Till and Martin were each killed during the course of a visit to a local store, and were unarmed during the entire encounter with their assailants’. Both were visitors to the cities where they were killed–away from their home towns, and each had broken with racial code—Till whistled at or spoke to a white woman and Martin defended himself against a white man. On another level, was the initial refusal of the justice apparatus in these cases, to apply official protocol to apprehend and charge the suspected killers. Perhaps as sinister as the slayings themselves was the reaction of the justice community. That both slayings were perpetrated by self-styled “vigilantes” who shrouded racist-violent and murderous inclinations under the pretense of wanting to protect others (a white woman and the entire white community which Zimmerman patrolled, respectively) is chillingly scripted—since these excuses for white violences are intended to ignite white fears of black insurrection and black crime. In both cases, the hesitancy of authorities to bring to justice the killers of these two young black people harkens back to slave laws and black codes which made it highly improbable that whites would be arrested, charged, or convicted of killing blacks (such acts were not regarded as crimes against persons but rather as property destruction). America has, historically speaking, turned a blind eye to acts of violence by whites against citizens of color. And studies of bias in sentencing in capital cases prove that the tendency of the legal system today is still to punish most harshly blacks committing crimes against whites. White racial violence continues to occur up to the present, and today serves the same function to galvanize white solidarity, to strengthen white supremacist legal precedent, and to terrorize African Americans without repercussions for the perpetrators. This system of terror exists as a reservoir of white power whenever the structure of white privilege is challenged. (Major, 1971) Now that African Americans are considered expendable to the wider U.S. economy—except as consumers—mass incarceration and genocide of black people seems the American final solution. The Not Guilty verdict in the trial of Martin’s killer, Zimmerman is intended to reassure whites that their priviliges remain in force and underscores that African Americans “Have no rights that a white man is bound to respect” (Sup. Court Justice Taney, 1896).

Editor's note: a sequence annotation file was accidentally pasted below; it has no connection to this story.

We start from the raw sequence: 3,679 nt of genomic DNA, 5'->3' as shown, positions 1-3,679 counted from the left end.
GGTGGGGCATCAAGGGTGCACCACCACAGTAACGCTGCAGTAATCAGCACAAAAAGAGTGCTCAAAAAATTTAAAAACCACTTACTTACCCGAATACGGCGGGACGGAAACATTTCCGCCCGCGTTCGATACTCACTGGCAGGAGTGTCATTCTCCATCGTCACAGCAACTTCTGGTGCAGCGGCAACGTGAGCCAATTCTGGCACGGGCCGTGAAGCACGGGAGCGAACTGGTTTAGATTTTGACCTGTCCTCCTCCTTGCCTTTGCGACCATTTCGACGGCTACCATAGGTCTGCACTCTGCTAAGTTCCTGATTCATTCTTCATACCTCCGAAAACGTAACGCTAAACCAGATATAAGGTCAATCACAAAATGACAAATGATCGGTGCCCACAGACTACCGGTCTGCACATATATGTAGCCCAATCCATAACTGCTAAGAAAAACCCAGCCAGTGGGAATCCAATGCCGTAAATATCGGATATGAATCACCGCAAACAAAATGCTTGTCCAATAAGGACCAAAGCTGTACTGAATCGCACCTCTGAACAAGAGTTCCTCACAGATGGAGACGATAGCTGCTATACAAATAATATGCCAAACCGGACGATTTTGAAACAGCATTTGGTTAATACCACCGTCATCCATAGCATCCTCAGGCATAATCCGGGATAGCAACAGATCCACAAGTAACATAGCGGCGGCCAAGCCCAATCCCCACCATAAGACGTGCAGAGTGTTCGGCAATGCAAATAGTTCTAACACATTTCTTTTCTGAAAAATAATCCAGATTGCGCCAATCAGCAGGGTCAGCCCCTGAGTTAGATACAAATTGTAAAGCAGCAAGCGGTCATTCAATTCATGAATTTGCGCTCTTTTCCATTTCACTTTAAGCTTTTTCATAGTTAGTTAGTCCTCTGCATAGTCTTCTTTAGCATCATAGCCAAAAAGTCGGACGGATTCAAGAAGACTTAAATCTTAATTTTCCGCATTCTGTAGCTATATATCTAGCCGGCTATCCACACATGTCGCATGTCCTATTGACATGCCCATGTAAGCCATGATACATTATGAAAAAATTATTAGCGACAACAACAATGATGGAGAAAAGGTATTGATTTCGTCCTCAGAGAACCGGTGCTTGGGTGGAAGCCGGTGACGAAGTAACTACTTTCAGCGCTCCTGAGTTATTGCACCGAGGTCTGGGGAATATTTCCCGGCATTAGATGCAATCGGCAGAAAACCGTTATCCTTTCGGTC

In addition to demanding Obama, and Holder call for a civil suit against Zimmerman, Jericho’s position is that Zimmerman should have been tried for 1st degree murder. But, the State here was working with the defense, from the very beginning. The picking of the jury signaled it was a show trial, to appease the masses. To appear as though justice was being waged when in fact a façade was being acted out on the world stage. Several facts point this out, one the picking of the jury, five white women, the segment of the U.S. population who have been targeted with intense fear propaganda about black men. ; two, allowing the defense to put on a character witness, a young white woman, mother of an infant, who testified that Zimmerman came to her rescue as she clutched her baby while some unknown person tried to break into her house. While never did the prosecutor bring out the fact that George, had been arrested for assault and battery of a police officer? That having been called to the premises where a party was occurring, identifying himself police, Zimmerman replied, “I don’t care who you are”. He was arrested found guilty and had to attend anger management classes. But just like that night at the party, he didn’t care what anyone said, he was doing what he wanted to do. He was told “not to get out of the car” Everything hinges on the fact that Zimmerman got out of the car after the dispatcher told him not to get out of the vehicle. What he did after that was with “intent” his intent to kill young Martin, (premeditation can occur moments before the act). The bottom line is that Trayvon was being chased for 4 minutes, running for his life, and finally standing his ground in self-defense. Although he was in pursuit of the un-armed youth, Zimmerman argued that he was standing his ground. That this irrational explanation of why he attacked and killed the youth was accepted by the jury is inexcusable. Zimmerman’s racism and/or paranoia of black people were exhibited previously, when he called the police complaining of “young black punks” on the premises 17/18 times. Stereotypes Zimmerman holds of black people are what led him to physically attack and gun down Martin, whom he did not know. The not guilty verdict issued by the jury in the Zimmerman trial affirms the right of white men to kill any black person who resists their will to stop, detain, assault, or murder them. This is slave law in full force and those who support the ruling in the Zimmerman trial are upholding the core white supremacist tradition, as coded in the legal system. Jericho condemns the verdict and demands Zimmerman be charged with murder, if not also for contributing to a pattern of attempted genocide against African Americans, and for violating Trayvon Martin’s Human and Civil Rights.